Another view of the future
Paul Gillen at B to B online has added his essay to the pile predicting the demise of newspapers, etc. What distinguishes his is not only the detailed dissection of the newspaper business model and why it won't work in the future, but also the provocative predictions he makes for libel law, reporting and editorial control (copy editors pay attention) and similar things.
A few excerpts (emphasis mine):
The sole advantage that newspapers have is their reach in local markets. Small businesses that sell aluminum siding, flowers and cleaning services have have few alternatives to newspapers for their ad dollars. That, too, is changing. The declining cost of electronic composition and offset printing is leading to resurgence of local newspapers and Web 2.0 technology is making it cheap for citizens to launch their own community websites. Search engine makers are figuring out how to provide value in local search. These forces are converging to attack newspapers' last refuge. ...
What emerges from the rubble of the newspaper industry will be a fresh, vibrant and very different kind of journalism. It will make a lot of traditionalists uncomfortable. It will force us to re-examine our assumptions about everything from readership to libel law. But it will ultimately be an evolution of the profession into something that is richer, more inclusive and much more dynamic than anything we have ever known. ...
[T]he new journalism will be based on an entirely different set of assumptions. Any report may be quickly and easily updated and corrected. Search engine results and referral links are the principal drivers of readership. Layout is almost irrelevant to a web site. Blogs have no hierarchy at all. Stories can be as long for a short as they need to be, or can even be composed of many links to other content. Stories may appear in many places at once and even in many forms, depending on how they are tagged. Readers are able to comment upon and contribute to articles. Graphics, audio and video illustrations are easily linked to text. If something is wrong, you can always go back and correct it.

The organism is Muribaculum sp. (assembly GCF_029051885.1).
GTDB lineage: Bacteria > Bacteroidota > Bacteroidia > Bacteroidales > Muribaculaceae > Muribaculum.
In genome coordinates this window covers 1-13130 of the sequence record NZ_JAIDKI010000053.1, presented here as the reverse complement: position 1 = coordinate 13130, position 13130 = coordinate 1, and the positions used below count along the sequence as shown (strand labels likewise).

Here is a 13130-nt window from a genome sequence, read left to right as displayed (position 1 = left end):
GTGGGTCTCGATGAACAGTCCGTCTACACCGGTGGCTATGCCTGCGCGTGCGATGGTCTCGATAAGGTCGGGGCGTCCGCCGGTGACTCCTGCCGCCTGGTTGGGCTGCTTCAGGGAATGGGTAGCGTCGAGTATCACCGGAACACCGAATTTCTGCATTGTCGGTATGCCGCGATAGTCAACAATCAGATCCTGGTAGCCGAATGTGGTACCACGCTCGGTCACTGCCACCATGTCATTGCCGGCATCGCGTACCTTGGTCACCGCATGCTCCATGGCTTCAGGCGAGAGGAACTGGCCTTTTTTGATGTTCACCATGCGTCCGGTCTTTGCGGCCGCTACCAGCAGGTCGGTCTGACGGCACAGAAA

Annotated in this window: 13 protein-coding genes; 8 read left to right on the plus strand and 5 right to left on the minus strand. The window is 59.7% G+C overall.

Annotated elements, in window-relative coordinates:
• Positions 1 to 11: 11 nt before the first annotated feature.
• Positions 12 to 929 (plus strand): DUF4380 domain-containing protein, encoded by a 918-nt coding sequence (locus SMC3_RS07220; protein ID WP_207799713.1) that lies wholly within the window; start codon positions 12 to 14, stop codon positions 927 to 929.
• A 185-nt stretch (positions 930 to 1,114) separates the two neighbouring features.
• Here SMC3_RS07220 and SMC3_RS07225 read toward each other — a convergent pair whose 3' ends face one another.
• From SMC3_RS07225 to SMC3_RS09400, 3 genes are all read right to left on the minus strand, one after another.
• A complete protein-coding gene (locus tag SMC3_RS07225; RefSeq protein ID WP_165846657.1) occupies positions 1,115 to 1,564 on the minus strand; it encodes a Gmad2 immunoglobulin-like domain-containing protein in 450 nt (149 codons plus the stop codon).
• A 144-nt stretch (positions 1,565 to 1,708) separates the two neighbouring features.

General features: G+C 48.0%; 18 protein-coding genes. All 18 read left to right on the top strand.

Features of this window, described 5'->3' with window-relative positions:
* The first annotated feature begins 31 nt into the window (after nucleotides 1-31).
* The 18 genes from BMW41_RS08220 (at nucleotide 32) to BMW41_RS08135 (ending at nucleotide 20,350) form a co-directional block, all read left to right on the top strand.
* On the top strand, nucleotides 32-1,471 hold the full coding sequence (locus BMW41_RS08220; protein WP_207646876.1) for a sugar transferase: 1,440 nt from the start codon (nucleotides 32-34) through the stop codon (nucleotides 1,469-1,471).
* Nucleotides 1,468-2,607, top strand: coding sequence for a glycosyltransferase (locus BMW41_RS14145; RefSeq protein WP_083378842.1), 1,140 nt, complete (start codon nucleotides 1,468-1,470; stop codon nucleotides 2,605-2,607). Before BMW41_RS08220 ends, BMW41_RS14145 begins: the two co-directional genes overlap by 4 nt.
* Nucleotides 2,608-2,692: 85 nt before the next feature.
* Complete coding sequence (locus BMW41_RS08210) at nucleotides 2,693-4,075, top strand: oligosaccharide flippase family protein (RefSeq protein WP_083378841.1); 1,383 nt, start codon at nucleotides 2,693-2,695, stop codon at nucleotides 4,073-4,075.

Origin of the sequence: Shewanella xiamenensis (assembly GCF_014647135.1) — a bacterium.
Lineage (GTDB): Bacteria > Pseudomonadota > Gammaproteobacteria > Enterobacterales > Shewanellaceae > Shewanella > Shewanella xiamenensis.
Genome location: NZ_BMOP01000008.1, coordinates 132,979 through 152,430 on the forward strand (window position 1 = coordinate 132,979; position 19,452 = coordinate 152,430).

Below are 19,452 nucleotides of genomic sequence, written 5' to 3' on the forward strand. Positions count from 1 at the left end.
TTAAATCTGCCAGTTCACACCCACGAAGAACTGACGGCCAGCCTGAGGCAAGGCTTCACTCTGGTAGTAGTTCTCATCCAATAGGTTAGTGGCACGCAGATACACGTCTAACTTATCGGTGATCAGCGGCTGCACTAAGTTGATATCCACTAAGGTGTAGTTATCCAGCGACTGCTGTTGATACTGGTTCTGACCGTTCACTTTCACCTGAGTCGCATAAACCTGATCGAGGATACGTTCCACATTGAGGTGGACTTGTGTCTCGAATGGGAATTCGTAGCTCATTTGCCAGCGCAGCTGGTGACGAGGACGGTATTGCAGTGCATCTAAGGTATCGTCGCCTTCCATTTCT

In short, the online world challenges nearly every assumption of conventional newspapering. It will dictate a very different approach to journalism.
For one thing, the craft of journalism will evolve to include far more aggregation and organization that has in the past. Editors will assemble their reports from a vast library of resources located across the Internet. Some information will come from paid staff writers, others from freelancers and still more from reports and opinions published by independent third parties and even competitors. Editors will still have a critical role, but their value will increasingly be in assembling and organizing information for readers who don’t have the time to sort through the vast Web.
The craft of reporting will become faster and more iterative. Rumor, speculation and incomplete information will be published far more readily, on the assumption that errors can be corrected. Stories will, in essence, be built in real time and in full public view. Reporters will file copy directly to the Web, often without a review by an editor. Readers will be a central part of the process, correcting and comment upon articles as they are taking shape. Reporting will become, in effect, a community process.
This new model will be very disruptive and very controversial. The idea that a news organization would publish information it did not know to be true flies in the face of all of our expectations. The concept of actively involving readers - who have no formal relationship with the news organization - in the reporting process will be too much for some editors to accept. There will be hand-wringing over fears of libel suits and other litigation. It is going to be an unholy brawl.
Of course, we'll see how much of this actually happens -- very little, if the lawyers get their way from my discussions with members of the honorable bar.